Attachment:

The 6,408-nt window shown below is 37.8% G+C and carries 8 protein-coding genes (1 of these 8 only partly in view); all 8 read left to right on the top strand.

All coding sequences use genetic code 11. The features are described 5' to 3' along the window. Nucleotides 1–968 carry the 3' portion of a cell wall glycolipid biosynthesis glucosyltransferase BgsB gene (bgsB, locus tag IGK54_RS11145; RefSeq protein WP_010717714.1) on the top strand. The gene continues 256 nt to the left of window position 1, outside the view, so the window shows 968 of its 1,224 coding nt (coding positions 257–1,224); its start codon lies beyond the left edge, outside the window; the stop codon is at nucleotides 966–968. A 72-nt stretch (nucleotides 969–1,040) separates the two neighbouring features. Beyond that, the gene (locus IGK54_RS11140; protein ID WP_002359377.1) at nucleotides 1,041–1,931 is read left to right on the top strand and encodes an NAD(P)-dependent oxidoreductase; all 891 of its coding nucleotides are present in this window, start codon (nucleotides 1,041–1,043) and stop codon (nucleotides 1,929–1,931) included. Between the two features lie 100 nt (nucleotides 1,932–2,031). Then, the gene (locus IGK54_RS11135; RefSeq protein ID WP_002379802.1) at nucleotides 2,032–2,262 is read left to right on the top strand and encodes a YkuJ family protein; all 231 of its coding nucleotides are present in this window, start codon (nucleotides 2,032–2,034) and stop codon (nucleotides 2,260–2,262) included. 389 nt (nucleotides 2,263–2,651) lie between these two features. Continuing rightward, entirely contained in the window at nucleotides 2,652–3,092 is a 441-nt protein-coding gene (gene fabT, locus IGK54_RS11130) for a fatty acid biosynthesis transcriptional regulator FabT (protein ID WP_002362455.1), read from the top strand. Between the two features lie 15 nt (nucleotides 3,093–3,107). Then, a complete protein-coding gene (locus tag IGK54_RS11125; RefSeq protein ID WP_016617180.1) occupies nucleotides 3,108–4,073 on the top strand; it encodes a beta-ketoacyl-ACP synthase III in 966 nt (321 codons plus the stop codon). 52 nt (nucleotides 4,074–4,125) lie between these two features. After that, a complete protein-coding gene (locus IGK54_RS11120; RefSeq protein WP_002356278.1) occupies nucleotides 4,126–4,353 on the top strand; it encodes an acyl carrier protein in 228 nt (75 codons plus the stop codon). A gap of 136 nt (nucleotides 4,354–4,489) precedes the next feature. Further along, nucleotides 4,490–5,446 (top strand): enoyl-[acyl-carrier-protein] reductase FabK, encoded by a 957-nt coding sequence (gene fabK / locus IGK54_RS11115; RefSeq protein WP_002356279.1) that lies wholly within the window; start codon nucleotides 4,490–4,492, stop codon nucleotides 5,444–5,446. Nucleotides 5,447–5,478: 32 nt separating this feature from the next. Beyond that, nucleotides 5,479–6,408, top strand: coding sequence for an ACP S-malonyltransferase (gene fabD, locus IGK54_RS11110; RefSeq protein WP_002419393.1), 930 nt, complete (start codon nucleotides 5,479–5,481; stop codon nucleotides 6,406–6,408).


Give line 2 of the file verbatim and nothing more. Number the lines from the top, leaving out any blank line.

All coding sequences use genetic code 11. The features are described 5' to 3' along the window. Nucleotides 1–968 carry the 3' portion of a cell wall glycolipid biosynthesis glucosyltransferase BgsB gene (bgsB, locus tag IGK54_RS11145; RefSeq protein WP_010717714.1) on the top strand. The gene continues 256 nt to the left of window position 1, outside the view, so the window shows 968 of its 1,224 coding nt (coding positions 257–1,224); its start codon lies beyond the left edge, outside the window; the stop codon is at nucleotides 966–968. A 72-nt stretch (nucleotides 969–1,040) separates the two neighbouring features. Beyond that, the gene (locus IGK54_RS11140; protein ID WP_002359377.1) at nucleotides 1,041–1,931 is read left to right on the top strand and encodes an NAD(P)-dependent oxidoreductase; all 891 of its coding nucleotides are present in this window, start codon (nucleotides 1,041–1,043) and stop codon (nucleotides 1,929–1,931) included. Between the two features lie 100 nt (nucleotides 1,932–2,031). Then, the gene (locus IGK54_RS11135; RefSeq protein ID WP_002379802.1) at nucleotides 2,032–2,262 is read left to right on the top strand and encodes a YkuJ family protein; all 231 of its coding nucleotides are present in this window, start codon (nucleotides 2,032–2,034) and stop codon (nucleotides 2,260–2,262) included. 389 nt (nucleotides 2,263–2,651) lie between these two features. Continuing rightward, entirely contained in the window at nucleotides 2,652–3,092 is a 441-nt protein-coding gene (gene fabT, locus IGK54_RS11130) for a fatty acid biosynthesis transcriptional regulator FabT (protein ID WP_002362455.1), read from the top strand. Between the two features lie 15 nt (nucleotides 3,093–3,107). Then, a complete protein-coding gene (locus tag IGK54_RS11125; RefSeq protein ID WP_016617180.1) occupies nucleotides 3,108–4,073 on the top strand; it encodes a beta-ketoacyl-ACP synthase III in 966 nt (321 codons plus the stop codon). 52 nt (nucleotides 4,074–4,125) lie between these two features. After that, a complete protein-coding gene (locus IGK54_RS11120; RefSeq protein WP_002356278.1) occupies nucleotides 4,126–4,353 on the top strand; it encodes an acyl carrier protein in 228 nt (75 codons plus the stop codon). A gap of 136 nt (nucleotides 4,354–4,489) precedes the next feature. Further along, nucleotides 4,490–5,446 (top strand): enoyl-[acyl-carrier-protein] reductase FabK, encoded by a 957-nt coding sequence (gene fabK / locus IGK54_RS11115; RefSeq protein WP_002356279.1) that lies wholly within the window; start codon nucleotides 4,490–4,492, stop codon nucleotides 5,444–5,446. Nucleotides 5,447–5,478: 32 nt separating this feature from the next. Beyond that, nucleotides 5,479–6,408, top strand: coding sequence for an ACP S-malonyltransferase (gene fabD, locus IGK54_RS11110; RefSeq protein WP_002419393.1), 930 nt, complete (start codon nucleotides 5,479–5,481; stop codon nucleotides 6,406–6,408).